The sensor is mated with Nikon’s latest-generation ‘Expeed 6’ processor which delivers increased speed as well as a number of new functions that demand plenty of number crunching capabilities. The Z 7 is capable of 9.0 fps all by itself and with either maximum quality JPEGs or 12-bit RAW files. As far as we can make out, this is with continuous AF adjustment, but not AE. The maximum shooting speed drops to 8.0 fps with silent shooting and then down to 5.5 fps with 14-bit RAW capture or both continuous AF and AE adjustment.
There’s a battery grip in development, but it’s not clear at this stage whether it will deliver more speed as is the case with the D850. Regardless, the Z 7 is already quicker than its D-SLR cousin, but notably, not the Sony A7R III which does 10 fps with continuous AF and AE adjustment. File writing is to an XQD format memory card and there’s already been quite a bit of chat, especially online, about Nikon only providing a single card slot while all the high-end D-SLRs have two (as do the rival mirrorless cameras). The D850, for example, supports both XQD and SD which seems like a good compromise. Nikon has been the only supporter in the camera world of XQD and will be offering devices under its own brand, but there’s no escaping the reality that, for many users, adopting the Z 7 (or the Z 6, for that matter) will also involve switching memory card formats, including buying a new reader. The big deal with XQD cards is that they’re super-fast – much faster than SDHC/XC UHS-II – but they’re also more expensive and not so widely available (which may change once Nikon comes to the party with its own products). The extra speed is needed to deliver 9.0 fps at 45.7 megapixels a pop without the buffer very quickly filling up and then taking an eternity to clear. There are some elements of swings-and-roundabouts here, but basically Nikon has opted for an arrangement which optimises higher-speed shooting at a very high resolution… and XQD still has scope for even faster data transfer rates in the future. A future firmware upgrade will provide support for the faster-again CFexpress card format.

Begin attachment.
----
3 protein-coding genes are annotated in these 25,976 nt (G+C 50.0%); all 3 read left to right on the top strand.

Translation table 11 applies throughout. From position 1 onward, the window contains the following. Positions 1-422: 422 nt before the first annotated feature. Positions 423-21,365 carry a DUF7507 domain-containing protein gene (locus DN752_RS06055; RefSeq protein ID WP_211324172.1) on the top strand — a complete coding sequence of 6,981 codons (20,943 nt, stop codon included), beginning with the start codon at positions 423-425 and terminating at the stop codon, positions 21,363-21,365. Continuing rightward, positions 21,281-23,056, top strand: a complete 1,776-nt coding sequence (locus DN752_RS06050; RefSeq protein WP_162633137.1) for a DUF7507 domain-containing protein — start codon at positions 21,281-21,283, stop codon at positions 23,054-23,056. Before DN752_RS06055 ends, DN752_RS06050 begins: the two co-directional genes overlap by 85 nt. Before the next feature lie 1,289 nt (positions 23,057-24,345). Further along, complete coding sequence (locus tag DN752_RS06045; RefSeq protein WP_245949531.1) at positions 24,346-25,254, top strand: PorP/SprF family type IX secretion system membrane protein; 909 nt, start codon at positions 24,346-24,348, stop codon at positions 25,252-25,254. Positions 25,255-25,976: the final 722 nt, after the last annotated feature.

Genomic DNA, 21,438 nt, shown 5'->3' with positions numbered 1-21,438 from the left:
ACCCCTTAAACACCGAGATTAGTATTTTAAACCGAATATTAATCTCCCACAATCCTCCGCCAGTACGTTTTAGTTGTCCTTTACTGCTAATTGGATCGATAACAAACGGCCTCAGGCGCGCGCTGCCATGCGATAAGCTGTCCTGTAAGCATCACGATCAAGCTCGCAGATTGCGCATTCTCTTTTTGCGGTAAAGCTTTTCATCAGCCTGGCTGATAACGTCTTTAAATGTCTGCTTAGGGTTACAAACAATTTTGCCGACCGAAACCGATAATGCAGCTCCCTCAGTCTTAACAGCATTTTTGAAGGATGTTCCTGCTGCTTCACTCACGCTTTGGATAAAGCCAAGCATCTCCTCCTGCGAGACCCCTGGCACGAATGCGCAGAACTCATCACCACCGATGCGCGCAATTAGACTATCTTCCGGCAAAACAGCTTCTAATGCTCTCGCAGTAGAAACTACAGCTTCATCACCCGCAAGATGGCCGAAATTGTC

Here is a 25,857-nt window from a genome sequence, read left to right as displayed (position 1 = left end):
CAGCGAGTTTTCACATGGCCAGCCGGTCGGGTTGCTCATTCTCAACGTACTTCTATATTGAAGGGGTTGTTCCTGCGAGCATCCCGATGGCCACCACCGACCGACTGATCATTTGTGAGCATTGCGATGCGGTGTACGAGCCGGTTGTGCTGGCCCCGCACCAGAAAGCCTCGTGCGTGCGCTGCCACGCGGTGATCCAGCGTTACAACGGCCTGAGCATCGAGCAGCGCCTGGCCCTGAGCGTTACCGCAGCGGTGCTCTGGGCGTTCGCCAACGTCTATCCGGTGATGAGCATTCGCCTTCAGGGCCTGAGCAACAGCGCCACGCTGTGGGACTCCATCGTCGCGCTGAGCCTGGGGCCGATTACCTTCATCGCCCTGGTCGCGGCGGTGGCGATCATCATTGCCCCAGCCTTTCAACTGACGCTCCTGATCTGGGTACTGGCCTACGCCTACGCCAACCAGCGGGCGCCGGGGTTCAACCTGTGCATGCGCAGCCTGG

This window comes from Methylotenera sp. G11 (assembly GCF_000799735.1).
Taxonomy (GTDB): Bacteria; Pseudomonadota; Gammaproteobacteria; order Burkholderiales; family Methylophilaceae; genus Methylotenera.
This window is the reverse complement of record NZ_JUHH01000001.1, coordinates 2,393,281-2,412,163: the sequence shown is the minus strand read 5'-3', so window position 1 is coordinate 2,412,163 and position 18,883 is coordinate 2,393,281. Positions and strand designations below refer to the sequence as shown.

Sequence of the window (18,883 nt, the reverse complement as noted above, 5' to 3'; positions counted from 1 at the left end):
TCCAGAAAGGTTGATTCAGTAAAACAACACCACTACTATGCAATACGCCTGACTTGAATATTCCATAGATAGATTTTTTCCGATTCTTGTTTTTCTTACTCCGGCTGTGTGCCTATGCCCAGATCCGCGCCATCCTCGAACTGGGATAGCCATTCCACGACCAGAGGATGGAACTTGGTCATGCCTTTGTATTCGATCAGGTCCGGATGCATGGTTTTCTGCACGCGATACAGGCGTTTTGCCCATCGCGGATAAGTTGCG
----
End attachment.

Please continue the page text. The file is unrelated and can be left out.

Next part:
The mirrorless configuration has also enabled Nikon to make another important change and adopt in-body image stabilisation rather than the optical system used in various F mount lenses. IBIS uses sensor shifting to give five-axis correction (yaw, pitch, roll, X and Y) for up to five stops of camera shake, depending on the lens focal length. The big benefit for the non-VR F mount lenses is that they also gain three-axis stabilisation when used with the FTZ adaptor. VR-equipped lenses also gain three-axis correction, up from the previous two of the optical stabiliser alone.
There are a number of new in-camera processing functions, starting with a set of 20 ‘Creative Picture Control’ presets. Well, they’re maybe not entirely new because a few of them look suspiciously like filter effects, especially with titles like Toy, Pop, Bleached and Dramatic. What is new though, is that they can be set-up just like a normal ‘Picture Control’ preset with the same choice of adjustment parameters and, additionally, ten effect levels.
Nikon has slightly re-arranged these parameters, adding Mid-Range Sharpening to the existing Sharpening and Clarity adjustments. Additionally, this trio can now be adjusted collectively via a ‘Quick Sharp’ control which replaces the previous across-the-board ‘Quick Adjust’. The latter is a facility we suspect that very few photographers ever used, but it makes a lot of sense to group all the sharpening controls together.
Carried over from the D850 is ‘Focus Shift Shooting’ which can capture up to 300 frames, adjusting the focus in each via a predetermined step from one (narrow) to ten (wide). These frames can then be assembled post-camera for focus stacking. Within focus shift it’s also possible to vary the interval time between shots, employ exposure smoothing or engage silent shooting.
Added to the in-camera lens corrections is ‘Diffraction Compensation’ to counter the softening that occurs when shooting at very small apertures such as f16 or f22. It joins the corrections for distortion and vignetting, but there’s undoubtedly a whole lot of other things going on in the background too, such as minimising chromatic and spherical aberrations.